75% of Redis servers contain malware, research reveals
31 May 2018
Security researchers at Imperva recently discovered that as many as 75 percent of Redis servers contained malicious values and two-thirds of them contained malicious keys that made them vulnerable to medium-sized botnet attacks, 86 percent of which were launched from China.
A Redis server (REmote DIctionary Server) is an open-source in-memory database, cache and message broker that supports data structures such as strings, hashes, lists, sets, sorted sets with range queries, bitmaps, hyperlogs and geospatial indexes with radius queries.
Sponsored by Redis Labs, these servers are quite popular key-value databases and are among the top-rated NoSQL databases in use across the world. Among top multinational firms that use Redis servers are Microsoft, Mastercard, DreamWorks, American Express, Home Depot and Vodafone.
Redis servers being exposed to the Internet
Despite being used by the crème de la crème, Redis servers are meant to be used only in trusted environments where only trusted clients can access the database, which means that if they are exposed to the Internet or environments where untrusted clients can directly access the Redis TCP port or UNIX socket, they can be easily compromised or infiltrated by malicious actors.
This is because of various reasons. Firstly, Redis servers do not come with authentication enabled by default and feature a layer of authentication that is optional. Secondly, Redis does not support encryption which entails that all data is stored in plain text and can be accessed by unauthorised actors if such servers are exposed to public environments.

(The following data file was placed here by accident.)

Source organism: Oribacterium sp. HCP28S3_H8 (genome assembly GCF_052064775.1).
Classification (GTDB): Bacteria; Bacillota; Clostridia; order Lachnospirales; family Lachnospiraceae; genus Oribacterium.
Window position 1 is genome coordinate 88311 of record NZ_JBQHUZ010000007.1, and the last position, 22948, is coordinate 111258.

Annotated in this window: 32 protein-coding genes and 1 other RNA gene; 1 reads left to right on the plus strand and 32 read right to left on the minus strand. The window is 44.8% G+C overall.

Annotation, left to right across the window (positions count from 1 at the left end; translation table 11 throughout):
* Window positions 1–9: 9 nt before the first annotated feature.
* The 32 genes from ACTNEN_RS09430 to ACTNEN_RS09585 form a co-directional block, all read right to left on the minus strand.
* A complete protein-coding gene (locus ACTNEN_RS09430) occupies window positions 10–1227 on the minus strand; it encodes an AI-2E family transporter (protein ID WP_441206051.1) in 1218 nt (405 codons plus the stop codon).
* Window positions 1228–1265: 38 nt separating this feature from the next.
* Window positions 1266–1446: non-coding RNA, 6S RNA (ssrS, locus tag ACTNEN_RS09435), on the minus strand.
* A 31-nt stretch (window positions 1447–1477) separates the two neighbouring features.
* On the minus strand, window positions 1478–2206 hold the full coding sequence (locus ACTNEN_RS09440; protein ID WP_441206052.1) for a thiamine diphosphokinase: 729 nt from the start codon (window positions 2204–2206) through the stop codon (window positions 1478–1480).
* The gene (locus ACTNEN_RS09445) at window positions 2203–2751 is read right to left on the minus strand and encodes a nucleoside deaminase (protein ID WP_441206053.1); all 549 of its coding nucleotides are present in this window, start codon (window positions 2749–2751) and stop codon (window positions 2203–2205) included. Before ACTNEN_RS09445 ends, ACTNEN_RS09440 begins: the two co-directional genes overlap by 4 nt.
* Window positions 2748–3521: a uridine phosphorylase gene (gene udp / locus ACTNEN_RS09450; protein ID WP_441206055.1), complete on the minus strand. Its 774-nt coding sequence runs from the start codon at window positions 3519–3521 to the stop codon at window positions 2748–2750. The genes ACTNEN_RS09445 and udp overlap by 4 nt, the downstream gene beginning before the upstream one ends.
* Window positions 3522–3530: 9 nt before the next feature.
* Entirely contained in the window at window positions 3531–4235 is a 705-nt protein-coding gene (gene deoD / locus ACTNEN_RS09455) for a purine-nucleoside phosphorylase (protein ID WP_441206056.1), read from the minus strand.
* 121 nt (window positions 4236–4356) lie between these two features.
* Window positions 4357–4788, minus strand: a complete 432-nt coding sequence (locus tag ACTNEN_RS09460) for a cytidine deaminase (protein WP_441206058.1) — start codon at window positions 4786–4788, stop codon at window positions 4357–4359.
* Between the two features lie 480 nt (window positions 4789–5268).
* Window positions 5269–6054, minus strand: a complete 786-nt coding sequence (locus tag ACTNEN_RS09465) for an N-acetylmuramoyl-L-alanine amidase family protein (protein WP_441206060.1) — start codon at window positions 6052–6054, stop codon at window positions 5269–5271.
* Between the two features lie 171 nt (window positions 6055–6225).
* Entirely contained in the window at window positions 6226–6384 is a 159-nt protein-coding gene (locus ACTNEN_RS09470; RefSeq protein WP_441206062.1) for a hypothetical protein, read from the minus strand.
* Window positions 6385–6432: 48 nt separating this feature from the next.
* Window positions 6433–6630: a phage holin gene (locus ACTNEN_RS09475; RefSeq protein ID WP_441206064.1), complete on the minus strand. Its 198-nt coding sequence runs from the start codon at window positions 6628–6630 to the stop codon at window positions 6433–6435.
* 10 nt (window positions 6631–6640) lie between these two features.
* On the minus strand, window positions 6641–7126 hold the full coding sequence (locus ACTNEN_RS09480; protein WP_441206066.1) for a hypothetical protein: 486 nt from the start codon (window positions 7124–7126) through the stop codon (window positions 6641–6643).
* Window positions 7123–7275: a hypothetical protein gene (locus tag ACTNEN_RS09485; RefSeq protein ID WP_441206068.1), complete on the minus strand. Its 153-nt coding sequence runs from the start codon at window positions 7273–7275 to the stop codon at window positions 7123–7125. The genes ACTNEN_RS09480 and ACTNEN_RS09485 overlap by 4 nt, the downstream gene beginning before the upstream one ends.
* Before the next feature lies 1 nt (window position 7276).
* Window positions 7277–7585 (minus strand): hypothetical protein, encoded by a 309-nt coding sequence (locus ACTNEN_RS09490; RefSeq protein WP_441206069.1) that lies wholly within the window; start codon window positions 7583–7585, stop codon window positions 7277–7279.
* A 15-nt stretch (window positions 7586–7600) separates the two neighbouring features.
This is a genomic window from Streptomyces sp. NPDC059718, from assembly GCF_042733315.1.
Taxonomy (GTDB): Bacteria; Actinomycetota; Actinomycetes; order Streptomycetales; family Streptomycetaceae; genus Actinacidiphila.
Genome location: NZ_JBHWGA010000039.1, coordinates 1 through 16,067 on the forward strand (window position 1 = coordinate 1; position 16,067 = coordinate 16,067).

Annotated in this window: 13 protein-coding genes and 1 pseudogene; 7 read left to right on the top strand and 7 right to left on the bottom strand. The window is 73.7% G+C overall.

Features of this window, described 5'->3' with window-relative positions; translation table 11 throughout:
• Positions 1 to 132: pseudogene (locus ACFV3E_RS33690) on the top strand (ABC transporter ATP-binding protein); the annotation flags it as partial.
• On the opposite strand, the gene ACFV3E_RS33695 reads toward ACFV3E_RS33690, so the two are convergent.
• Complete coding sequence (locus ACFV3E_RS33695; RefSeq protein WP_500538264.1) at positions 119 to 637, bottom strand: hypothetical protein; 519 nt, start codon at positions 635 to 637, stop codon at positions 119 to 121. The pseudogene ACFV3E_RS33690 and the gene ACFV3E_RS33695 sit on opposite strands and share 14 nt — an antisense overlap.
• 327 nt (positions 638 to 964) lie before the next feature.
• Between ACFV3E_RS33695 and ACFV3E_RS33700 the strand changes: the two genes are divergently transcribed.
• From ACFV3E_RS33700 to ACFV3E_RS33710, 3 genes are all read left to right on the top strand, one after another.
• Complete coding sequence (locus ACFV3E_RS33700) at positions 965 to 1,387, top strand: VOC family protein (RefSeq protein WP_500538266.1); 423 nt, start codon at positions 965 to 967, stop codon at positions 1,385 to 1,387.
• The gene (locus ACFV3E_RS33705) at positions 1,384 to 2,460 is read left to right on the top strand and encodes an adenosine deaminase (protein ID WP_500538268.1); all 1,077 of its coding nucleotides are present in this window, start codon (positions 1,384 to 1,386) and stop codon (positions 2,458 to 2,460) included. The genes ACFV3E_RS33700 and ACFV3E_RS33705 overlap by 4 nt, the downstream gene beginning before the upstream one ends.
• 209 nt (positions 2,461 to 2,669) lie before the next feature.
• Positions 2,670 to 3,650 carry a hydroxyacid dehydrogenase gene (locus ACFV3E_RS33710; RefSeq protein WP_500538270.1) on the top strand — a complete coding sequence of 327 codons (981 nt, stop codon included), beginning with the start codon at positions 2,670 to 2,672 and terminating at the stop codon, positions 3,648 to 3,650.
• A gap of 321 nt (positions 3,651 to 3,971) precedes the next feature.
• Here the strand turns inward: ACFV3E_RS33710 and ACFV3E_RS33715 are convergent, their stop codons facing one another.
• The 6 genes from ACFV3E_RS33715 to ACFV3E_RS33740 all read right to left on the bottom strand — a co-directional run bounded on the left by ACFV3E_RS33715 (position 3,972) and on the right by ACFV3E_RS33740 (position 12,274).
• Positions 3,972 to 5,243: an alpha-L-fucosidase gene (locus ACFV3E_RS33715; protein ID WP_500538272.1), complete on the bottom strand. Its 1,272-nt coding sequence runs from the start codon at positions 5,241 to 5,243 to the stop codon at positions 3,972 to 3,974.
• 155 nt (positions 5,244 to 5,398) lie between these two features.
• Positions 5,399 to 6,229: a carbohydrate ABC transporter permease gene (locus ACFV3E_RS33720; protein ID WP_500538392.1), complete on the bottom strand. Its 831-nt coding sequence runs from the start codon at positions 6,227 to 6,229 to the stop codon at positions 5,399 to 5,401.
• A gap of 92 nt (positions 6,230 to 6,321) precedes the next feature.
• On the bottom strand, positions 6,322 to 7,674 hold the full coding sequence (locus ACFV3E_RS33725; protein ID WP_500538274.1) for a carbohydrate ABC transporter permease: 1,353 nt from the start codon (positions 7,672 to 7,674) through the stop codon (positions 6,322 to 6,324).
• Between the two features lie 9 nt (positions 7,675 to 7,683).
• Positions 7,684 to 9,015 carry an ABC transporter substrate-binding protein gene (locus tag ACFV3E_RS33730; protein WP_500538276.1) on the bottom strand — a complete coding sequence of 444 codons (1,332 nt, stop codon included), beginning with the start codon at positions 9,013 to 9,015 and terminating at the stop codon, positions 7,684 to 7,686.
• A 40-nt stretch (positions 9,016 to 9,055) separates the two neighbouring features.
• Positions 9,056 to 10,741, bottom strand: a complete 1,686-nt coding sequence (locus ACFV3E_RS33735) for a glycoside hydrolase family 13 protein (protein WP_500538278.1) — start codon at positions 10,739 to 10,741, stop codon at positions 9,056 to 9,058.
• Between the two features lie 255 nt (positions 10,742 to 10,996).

“Our research has revealed that 75 percent of open Redis servers are infected with malware, which is most likely because they are being directly exposed to the internet. However, this is highly unrecommended and creates huge security risks,” said Nadav Avital, security research team leader at Imperva.
“To help protect Redis servers from falling victim to these infections, they should never be connected to the internet and, because Redis does not use encryption and stores data in plain text, no sensitive data should ever be stored on the servers,” he added.
When researchers at Imperva made a test Redis server publicly-available to gauge the magnitude of the problem, they observed that within the first 24 hours of being made public, the server was targeted by vulnerability scanners, simple crypto mining infections and crypto mining worms.
They also observed that different attackers used the same keys and/ or values to carry out attacks on Redis servers which indicated that all such attacks were part of a single botnet attack campaign.
“In the last month alone, Imperva customers were attacked more than 70K times by 295 IPs that run publicly available Redis servers. The attacks included SQL injection, cross-site scripting, malicious file uploads, remote code executions etc. These numbers suggest that attackers are harnessing vulnerable Redis servers to mount further attacks on the attacker’s behalf,” they added.